In a recent interview, in Sight & Sound, asked whether the film didn’t present a very Norman Rockwell vision, Anderson surprised me with this forecast: “These kids that are in the story, she’s bound to end up at Berkeley or something and he’s probably going to get sent to Vietnam”. What jarred for me in that notion of an alleged 1965 was the unlikelihood of these kids getting access to anywhere except Never Never Land. Nor do I feel any way in which they will have to confront and deal with the disillusion that faces their elders. Their trick and advantage is that they are enchanted. That is very like the gloomy armor worn by Woody Allen’s characters. It’s living on an island as opposed to being in the world.

Which brings me to Anderson’s famous family: the group of writers and actors he likes to keep on hand. This script is written with Roman Coppola (who also worked on The Darjeeling Limited), and in the past Anderson has collaborated with Noah Baumbach (The Life Aquatic with Steve Zissou and Fantastic Mr Fox) and Owen Wilson (everything until Moonrise Kingdom, when he may have been hijacked by Woody Allen). He has a stock company that includes Wilson, Jason Schwarzman (from Rushmore) and that eccentric standby, Bill Murray. Now Murray is a small, grumpy treasure. He can hardly play a round of golf without being funny. He has had his moments in six Anderson films, but can anyone say he is used, or extended? Or is he just part of the flora and fauna of Anderson’s island. Newcomer Tilda Swinton, playing “Social Services,” manages to make a far deeper impression because she senses that her part needs a touch of starched blue Grimmness. But Murray and McDormand are merely “there,” just as Bruce Willis gives hints of hoping for one of his real supporting roles instead of an endless cameo.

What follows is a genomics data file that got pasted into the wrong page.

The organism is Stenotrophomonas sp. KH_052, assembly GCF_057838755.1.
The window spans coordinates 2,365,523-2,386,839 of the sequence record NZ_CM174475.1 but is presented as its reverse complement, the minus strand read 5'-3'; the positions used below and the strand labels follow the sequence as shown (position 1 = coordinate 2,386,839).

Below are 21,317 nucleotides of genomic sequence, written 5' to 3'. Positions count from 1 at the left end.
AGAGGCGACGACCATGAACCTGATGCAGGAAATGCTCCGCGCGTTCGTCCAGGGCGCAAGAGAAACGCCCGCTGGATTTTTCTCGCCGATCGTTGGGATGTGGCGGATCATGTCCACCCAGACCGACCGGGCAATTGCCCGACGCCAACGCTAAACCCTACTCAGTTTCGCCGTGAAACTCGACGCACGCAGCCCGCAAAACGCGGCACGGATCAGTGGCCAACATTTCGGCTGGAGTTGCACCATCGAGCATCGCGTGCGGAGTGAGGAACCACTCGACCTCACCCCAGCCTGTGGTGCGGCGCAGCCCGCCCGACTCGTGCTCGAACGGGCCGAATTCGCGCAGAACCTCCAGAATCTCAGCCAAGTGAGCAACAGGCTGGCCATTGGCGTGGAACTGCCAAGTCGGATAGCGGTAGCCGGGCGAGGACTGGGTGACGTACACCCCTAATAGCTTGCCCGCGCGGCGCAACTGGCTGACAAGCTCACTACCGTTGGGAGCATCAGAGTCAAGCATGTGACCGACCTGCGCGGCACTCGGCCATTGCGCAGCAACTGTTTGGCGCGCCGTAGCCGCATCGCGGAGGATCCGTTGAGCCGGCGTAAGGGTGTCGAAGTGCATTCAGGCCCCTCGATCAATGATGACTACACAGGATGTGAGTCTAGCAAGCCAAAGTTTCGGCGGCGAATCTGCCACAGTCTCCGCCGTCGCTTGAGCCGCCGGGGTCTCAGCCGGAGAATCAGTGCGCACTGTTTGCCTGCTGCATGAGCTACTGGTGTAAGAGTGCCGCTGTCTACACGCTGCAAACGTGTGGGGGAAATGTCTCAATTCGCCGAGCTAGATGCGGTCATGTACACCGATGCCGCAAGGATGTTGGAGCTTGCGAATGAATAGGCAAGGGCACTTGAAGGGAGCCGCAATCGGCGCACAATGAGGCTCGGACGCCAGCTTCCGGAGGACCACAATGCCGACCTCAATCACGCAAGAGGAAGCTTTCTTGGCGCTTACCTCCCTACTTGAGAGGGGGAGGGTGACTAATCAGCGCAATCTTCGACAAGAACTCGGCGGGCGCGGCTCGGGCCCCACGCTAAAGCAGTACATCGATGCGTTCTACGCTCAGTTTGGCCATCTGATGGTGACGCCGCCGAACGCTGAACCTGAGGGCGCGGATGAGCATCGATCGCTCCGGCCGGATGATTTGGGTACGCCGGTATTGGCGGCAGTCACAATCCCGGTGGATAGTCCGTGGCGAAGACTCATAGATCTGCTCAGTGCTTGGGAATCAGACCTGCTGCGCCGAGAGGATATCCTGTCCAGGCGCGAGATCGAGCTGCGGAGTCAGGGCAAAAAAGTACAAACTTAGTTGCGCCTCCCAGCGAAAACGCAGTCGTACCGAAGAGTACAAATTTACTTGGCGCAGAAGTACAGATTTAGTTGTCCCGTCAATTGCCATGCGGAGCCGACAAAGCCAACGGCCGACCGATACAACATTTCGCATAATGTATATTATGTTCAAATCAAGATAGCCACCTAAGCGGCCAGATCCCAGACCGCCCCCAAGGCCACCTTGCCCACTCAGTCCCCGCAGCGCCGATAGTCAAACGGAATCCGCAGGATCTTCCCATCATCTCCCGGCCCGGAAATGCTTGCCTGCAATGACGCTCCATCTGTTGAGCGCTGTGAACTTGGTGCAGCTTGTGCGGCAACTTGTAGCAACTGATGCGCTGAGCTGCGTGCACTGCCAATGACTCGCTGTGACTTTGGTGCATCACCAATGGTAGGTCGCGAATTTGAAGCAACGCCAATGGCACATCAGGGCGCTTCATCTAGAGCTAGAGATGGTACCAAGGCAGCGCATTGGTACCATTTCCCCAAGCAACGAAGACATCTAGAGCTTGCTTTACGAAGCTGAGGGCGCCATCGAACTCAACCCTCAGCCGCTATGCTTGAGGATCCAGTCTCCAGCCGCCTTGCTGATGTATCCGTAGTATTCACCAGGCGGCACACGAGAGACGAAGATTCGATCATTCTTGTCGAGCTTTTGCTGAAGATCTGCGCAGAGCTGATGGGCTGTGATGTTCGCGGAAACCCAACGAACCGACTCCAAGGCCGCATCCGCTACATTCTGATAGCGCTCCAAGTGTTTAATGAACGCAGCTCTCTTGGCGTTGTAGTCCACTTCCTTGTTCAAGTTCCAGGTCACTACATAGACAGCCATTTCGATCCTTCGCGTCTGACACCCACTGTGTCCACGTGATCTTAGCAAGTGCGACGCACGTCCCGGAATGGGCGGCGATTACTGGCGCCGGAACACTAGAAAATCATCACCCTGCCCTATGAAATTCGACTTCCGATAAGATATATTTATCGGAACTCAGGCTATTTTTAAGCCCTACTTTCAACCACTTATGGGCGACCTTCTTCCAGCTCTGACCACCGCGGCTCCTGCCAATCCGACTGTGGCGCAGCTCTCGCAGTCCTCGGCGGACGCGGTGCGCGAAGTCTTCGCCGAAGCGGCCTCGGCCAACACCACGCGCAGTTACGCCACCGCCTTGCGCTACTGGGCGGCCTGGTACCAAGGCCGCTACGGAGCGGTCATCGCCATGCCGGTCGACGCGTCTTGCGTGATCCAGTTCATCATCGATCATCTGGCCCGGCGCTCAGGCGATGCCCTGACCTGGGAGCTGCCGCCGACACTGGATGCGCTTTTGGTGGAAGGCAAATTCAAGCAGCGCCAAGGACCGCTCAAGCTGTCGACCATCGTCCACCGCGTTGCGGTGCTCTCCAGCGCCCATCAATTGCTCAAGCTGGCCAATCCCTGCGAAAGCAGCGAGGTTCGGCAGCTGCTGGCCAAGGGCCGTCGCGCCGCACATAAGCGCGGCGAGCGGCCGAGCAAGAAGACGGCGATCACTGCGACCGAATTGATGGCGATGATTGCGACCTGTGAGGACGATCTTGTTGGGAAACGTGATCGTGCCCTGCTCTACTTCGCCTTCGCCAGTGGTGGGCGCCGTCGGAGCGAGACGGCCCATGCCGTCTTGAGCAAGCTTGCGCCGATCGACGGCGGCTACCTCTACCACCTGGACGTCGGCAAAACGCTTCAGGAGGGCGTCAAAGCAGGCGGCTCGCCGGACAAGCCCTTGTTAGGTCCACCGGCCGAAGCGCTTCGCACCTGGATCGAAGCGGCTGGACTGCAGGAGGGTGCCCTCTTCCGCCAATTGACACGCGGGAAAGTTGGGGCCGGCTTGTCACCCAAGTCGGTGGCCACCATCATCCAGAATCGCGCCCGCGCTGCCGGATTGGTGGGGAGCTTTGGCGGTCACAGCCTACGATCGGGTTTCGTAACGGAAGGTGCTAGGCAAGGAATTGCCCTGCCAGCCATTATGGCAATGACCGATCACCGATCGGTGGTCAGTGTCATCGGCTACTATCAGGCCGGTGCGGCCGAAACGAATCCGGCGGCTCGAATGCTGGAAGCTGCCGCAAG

In short, for all that Wes-ites will revel in this film (it is doing knockout business in sixteen theatres), I can’t believe Anderson is going anywhere except to his self-satisfied island. He might study another islander, Ingmar Bergman, who established his own confined context as he grew older, just as he lived personally on the off-shore island of Faro. But Bergman was not complacent in his detachment. He knew it was a model of existential loneliness, not just Swedish but world-wide. For Bergman the island was no escape; it was the most dangerous place. Wes Anderson, by contrast, dodges solitude and indulges a kind of prettified “lonesomeness” that is mock-poetic, soporific and faintly creepy.

David Thomson is the author of The New Biographical Dictionary of Film and The Moment of Psycho: How Alfred Hitchcock Taught America to Love Murder.